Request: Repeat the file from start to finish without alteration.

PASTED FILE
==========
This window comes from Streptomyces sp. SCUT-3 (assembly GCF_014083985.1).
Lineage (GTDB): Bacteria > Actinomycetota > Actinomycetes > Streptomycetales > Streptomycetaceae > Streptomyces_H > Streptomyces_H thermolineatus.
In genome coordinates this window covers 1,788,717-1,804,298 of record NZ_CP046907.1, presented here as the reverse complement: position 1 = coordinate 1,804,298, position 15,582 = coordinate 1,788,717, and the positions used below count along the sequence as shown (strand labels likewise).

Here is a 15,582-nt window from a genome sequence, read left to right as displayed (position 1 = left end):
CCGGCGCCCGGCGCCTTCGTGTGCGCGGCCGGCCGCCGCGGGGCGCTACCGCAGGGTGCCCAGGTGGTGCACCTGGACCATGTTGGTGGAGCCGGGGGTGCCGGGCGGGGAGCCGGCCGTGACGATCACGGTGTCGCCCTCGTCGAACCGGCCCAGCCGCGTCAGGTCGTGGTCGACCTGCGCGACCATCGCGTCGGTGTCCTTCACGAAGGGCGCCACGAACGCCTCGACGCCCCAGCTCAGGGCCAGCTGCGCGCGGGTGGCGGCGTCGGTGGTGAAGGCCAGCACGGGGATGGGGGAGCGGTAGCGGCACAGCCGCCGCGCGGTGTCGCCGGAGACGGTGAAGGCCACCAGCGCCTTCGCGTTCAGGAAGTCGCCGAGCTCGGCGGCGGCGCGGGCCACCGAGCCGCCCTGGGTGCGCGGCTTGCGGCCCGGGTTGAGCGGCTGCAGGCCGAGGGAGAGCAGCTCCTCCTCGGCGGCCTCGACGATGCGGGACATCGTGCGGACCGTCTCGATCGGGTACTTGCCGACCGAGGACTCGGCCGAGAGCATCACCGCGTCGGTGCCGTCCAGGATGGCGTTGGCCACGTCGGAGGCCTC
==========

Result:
This window comes from Streptomyces sp. SCUT-3 (assembly GCF_014083985.1).
Lineage (GTDB): Bacteria > Actinomycetota > Actinomycetes > Streptomycetales > Streptomycetaceae > Streptomyces_H > Streptomyces_H thermolineatus.
In genome coordinates this window covers 1,788,717-1,804,298 of record NZ_CP046907.1, presented here as the reverse complement: position 1 = coordinate 1,804,298, position 15,582 = coordinate 1,788,717, and the positions used below count along the sequence as shown (strand labels likewise).

Here is a 15,582-nt window from a genome sequence, read left to right as displayed (position 1 = left end):
CCGGCGCCCGGCGCCTTCGTGTGCGCGGCCGGCCGCCGCGGGGCGCTACCGCAGGGTGCCCAGGTGGTGCACCTGGACCATGTTGGTGGAGCCGGGGGTGCCGGGCGGGGAGCCGGCCGTGACGATCACGGTGTCGCCCTCGTCGAACCGGCCCAGCCGCGTCAGGTCGTGGTCGACCTGCGCGACCATCGCGTCGGTGTCCTTCACGAAGGGCGCCACGAACGCCTCGACGCCCCAGCTCAGGGCCAGCTGCGCGCGGGTGGCGGCGTCGGTGGTGAAGGCCAGCACGGGGATGGGGGAGCGGTAGCGGCACAGCCGCCGCGCGGTGTCGCCGGAGACGGTGAAGGCCACCAGCGCCTTCGCGTTCAGGAAGTCGCCGAGCTCGGCGGCGGCGCGGGCCACCGAGCCGCCCTGGGTGCGCGGCTTGCGGCCCGGGTTGAGCGGCTGCAGGCCGAGGGAGAGCAGCTCCTCCTCGGCGGCCTCGACGATGCGGGACATCGTGCGGACCGTCTCGATCGGGTACTTGCCGACCGAGGACTCGGCCGAGAGCATCACCGCGTCGGTGCCGTCCAGGATGGCGTTGGCCACGTCGGAGGCCTC